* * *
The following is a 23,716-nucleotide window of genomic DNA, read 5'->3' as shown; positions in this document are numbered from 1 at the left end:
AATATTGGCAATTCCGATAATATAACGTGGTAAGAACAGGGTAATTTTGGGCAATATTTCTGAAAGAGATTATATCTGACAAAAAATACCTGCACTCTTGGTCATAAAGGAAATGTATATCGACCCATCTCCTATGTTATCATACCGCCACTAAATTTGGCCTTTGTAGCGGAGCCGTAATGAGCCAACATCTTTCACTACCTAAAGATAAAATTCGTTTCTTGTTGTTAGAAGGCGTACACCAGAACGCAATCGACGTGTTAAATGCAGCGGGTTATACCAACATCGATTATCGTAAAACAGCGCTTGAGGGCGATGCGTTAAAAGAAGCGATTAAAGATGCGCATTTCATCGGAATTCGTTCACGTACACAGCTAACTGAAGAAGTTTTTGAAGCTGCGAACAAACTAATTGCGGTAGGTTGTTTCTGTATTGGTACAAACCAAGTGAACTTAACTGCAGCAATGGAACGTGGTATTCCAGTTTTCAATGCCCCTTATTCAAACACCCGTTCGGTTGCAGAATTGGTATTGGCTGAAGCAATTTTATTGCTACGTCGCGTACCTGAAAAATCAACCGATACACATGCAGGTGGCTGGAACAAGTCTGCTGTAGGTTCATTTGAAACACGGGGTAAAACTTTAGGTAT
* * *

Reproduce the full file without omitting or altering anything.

The following is a 23,716-nucleotide window of genomic DNA, read 5'->3' as shown; positions in this document are numbered from 1 at the left end:
AATATTGGCAATTCCGATAATATAACGTGGTAAGAACAGGGTAATTTTGGGCAATATTTCTGAAAGAGATTATATCTGACAAAAAATACCTGCACTCTTGGTCATAAAGGAAATGTATATCGACCCATCTCCTATGTTATCATACCGCCACTAAATTTGGCCTTTGTAGCGGAGCCGTAATGAGCCAACATCTTTCACTACCTAAAGATAAAATTCGTTTCTTGTTGTTAGAAGGCGTACACCAGAACGCAATCGACGTGTTAAATGCAGCGGGTTATACCAACATCGATTATCGTAAAACAGCGCTTGAGGGCGATGCGTTAAAAGAAGCGATTAAAGATGCGCATTTCATCGGAATTCGTTCACGTACACAGCTAACTGAAGAAGTTTTTGAAGCTGCGAACAAACTAATTGCGGTAGGTTGTTTCTGTATTGGTACAAACCAAGTGAACTTAACTGCAGCAATGGAACGTGGTATTCCAGTTTTCAATGCCCCTTATTCAAACACCCGTTCGGTTGCAGAATTGGTATTGGCTGAAGCAATTTTATTGCTACGTCGCGTACCTGAAAAATCAACCGATACACATGCAGGTGGCTGGAACAAGTCTGCTGTAGGTTCATTTGAAACACGGGGTAAAACTTTAGGTAT